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In the history of ancient Chinese thought, one of the most memorable statements that has come of the Book

of Mencius is this: When Heaven chooses to burden a person with great responsibilities, IT would begin by frustrating his will, burden his sinews and bones, make his body hungry and exhausted, as well as interfering with his endeavors -- so as to activate his mind, temper his nature, and help him to overcome his inadequacies. (
Ibid. Chapter 11) Given the context within which this statement is

embedded, Mencius was not saying that ones destiny is pre-fixed by Heaven (as some might have presumed). What he meant rather is that the fixer of ones destiny is none other than oneself.
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Mencius on The Fixer of Ones Destiny


An excerpt from The Six Patriarchs of Chinese Humanism Author: Peter M.K. Chan All rights reserved
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With regard to the wherewithal of ones destiny, Mencius was clear about where he stood. Those who search for it will get it. Those who ignore it will lose it. It is something that one must require of oneself and for the betterment of oneself. This is the only way to search for and attain what is really ones destiny. ( Ibid. Chapter 13) Under this light, it is also to be understood that fortune and misfortune come from nowhere other than oneself. As it is said in Thai Ghia (a section in the Book of History), calamities sent from Heaven can still be changed; but no one is able to survive from calamities brought on by himself. ( Ibid. Chapter 3) This is why those who understand what destiny is would not stand under the wall of

a high cliff. Correct destiny is only to be had if one would exert oneself to the end of ones days and die. To die in handcuffs and chains is not ones correct destiny. (
Ibid. Chapter 13)

It is true that people will always err. But it is only after making mistakes that they can correct themselves. It is only when the mind is laden with difficulties and long deliberations that one can get things done. ( Ibid.) Take the case of Yao and Shun (two of the ancient sage-kings) for instance: The great Yao was great. He forsook himself for others. From the time when he was a farmer, a potter and a fisherman, up until he became emperor, he never stopped learning from others. ( Ibid. ) Similarly, Shun began his career in the grain fields, and was reported to have worked in construction sites. (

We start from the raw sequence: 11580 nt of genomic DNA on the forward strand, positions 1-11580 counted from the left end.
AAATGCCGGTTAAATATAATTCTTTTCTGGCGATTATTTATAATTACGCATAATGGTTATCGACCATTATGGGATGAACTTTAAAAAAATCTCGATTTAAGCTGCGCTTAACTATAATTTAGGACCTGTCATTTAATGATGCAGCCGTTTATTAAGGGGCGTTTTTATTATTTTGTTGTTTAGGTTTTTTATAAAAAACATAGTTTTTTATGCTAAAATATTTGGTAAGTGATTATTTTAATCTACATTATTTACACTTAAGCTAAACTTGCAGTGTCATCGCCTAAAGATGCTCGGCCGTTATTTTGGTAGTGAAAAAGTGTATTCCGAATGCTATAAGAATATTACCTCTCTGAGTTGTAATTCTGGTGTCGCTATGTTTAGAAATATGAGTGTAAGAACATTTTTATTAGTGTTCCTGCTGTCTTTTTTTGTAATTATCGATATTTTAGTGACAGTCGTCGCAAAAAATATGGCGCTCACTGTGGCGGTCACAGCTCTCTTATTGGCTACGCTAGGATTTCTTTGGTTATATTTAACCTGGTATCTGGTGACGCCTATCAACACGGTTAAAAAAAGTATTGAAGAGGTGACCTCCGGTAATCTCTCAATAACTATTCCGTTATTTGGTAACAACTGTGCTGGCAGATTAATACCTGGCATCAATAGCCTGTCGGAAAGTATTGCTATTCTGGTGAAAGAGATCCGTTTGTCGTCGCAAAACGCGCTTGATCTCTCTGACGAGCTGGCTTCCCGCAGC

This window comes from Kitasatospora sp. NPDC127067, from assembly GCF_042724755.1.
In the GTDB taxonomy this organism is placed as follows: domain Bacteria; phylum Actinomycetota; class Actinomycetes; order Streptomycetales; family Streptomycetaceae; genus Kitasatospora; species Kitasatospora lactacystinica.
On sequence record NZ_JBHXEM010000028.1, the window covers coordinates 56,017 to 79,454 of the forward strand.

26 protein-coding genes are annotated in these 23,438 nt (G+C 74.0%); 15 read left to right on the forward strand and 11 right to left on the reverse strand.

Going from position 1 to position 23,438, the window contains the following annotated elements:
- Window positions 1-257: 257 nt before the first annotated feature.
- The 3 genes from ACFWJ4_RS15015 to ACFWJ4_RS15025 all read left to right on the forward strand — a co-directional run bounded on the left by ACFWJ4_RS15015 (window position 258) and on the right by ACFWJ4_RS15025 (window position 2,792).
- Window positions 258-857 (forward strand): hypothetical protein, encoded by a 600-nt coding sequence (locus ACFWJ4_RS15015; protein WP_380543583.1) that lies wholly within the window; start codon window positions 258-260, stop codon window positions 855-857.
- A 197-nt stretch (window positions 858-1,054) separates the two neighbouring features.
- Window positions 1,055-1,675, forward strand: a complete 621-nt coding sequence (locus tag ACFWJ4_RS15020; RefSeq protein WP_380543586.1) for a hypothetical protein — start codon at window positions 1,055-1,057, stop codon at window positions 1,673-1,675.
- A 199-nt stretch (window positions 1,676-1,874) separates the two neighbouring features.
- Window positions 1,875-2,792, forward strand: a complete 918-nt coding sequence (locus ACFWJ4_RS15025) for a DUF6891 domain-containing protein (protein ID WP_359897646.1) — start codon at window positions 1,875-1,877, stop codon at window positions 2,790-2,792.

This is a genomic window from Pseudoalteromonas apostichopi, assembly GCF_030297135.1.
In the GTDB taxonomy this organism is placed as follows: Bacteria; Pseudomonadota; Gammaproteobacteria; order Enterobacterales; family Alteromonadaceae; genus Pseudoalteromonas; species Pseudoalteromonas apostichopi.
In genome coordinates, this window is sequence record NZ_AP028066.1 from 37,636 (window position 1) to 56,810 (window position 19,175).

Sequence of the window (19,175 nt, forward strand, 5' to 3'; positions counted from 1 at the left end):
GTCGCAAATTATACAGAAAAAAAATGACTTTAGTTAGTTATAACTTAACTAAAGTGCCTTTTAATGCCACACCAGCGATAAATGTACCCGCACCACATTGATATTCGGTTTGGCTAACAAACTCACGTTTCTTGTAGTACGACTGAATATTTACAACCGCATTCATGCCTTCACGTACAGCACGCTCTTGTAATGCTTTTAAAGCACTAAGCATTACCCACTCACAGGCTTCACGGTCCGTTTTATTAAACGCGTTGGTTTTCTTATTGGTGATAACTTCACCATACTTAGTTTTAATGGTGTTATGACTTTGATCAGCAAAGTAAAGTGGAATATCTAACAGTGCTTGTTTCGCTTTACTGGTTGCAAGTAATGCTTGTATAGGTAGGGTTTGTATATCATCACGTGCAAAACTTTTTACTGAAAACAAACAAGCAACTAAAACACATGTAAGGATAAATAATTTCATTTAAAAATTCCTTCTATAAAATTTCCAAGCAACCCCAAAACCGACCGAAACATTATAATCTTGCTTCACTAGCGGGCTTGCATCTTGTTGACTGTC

Ibid. Chapter 11)

What that shows, according to Mencius, is that when Heaven chooses to burden a person with great responsibilities, IT would begin by frustrating his will, burden his sinews and bones, make his body hungry and exhausted, as well as interfering with his endeavors -- so as to activate his mind, temper his nature, and help him to overcome his inadequacies. (
Ibid. Chapter 11) It also shows that it is for having spent a long

time in difficulty that people have come to possess virtuous wisdom and practical knowledge. ( Ibid. Chapter 13) Unfortunately, acting without being clear, doing things without close examination, and carrying on in this fashion until the end of life without ever knowing ones course is the way of many a man. (
Ibid. Chapter 11)

In short, it is only by doing ones best with ones mind

could one come to know ones nature. To know ones nature is also to know Heaven. To preserve the mind and nourish ones nature is to serve Heaven. It is by nurturing oneself, irrespective of the length of ones life, that ones destiny would come to be established. (;
Ibid. Chapter 13) That is also to say, only those who have pursued

their own path to the end could be said to have been right about their destiny. (Ibid.) This is the only way to search for and attain ones destiny. (
Ibid.)

Comment: What Mencius had in mind is basically this: Ones destiny is actually fixed by ones personal effort. Everyone is born with a bodymind and into a set of circumstances. Some of these may be unfavorable, as in the case of Yao and Shun. But this is to be looked upon as Heavens way of preparing them for great responsibilities. What was true of these ancient sage-kings is true of everyone. In other words, irrespective of natural endowment and circumstance, the fixer of ones destiny is none other than oneself. Let me also say that if what Mencius has just said about Heavens way of preparing someone for great responsibilities is anything to go by, kids should not be pampered for fear of repressive syndromes (as Freudians called). Instead, they should be trained to take no for an answer, and urged to become self-reliant. This will preempt the possibility of their becoming nothing more than spineless dragons of sorts, unable to strive and survive on their own in the competitive school of hard knocks. As Mencius had also taken the trouble to note: Orphaned servants and those born out of wedlock are more able to handle problems with caution and think deeply when distressed. This is also why they are able to get things done. (
Ibid.) ============================================================

Peter M.K. Chan is the author of The Mystery of Mind (published 2003), and Soul, God, and Morality (published 2004). Recently, he has also competed another work titled The Six Patriarchs of Chinese Humanism (available in ebooks, but not yet in print). For details regarding the above, please visit

http://sites.google.com/site/pmkchan/home https://sites.google.com/site/patriarchsofchinesephilosophy/home http://www.lulu.com/spotlight/petermkchan


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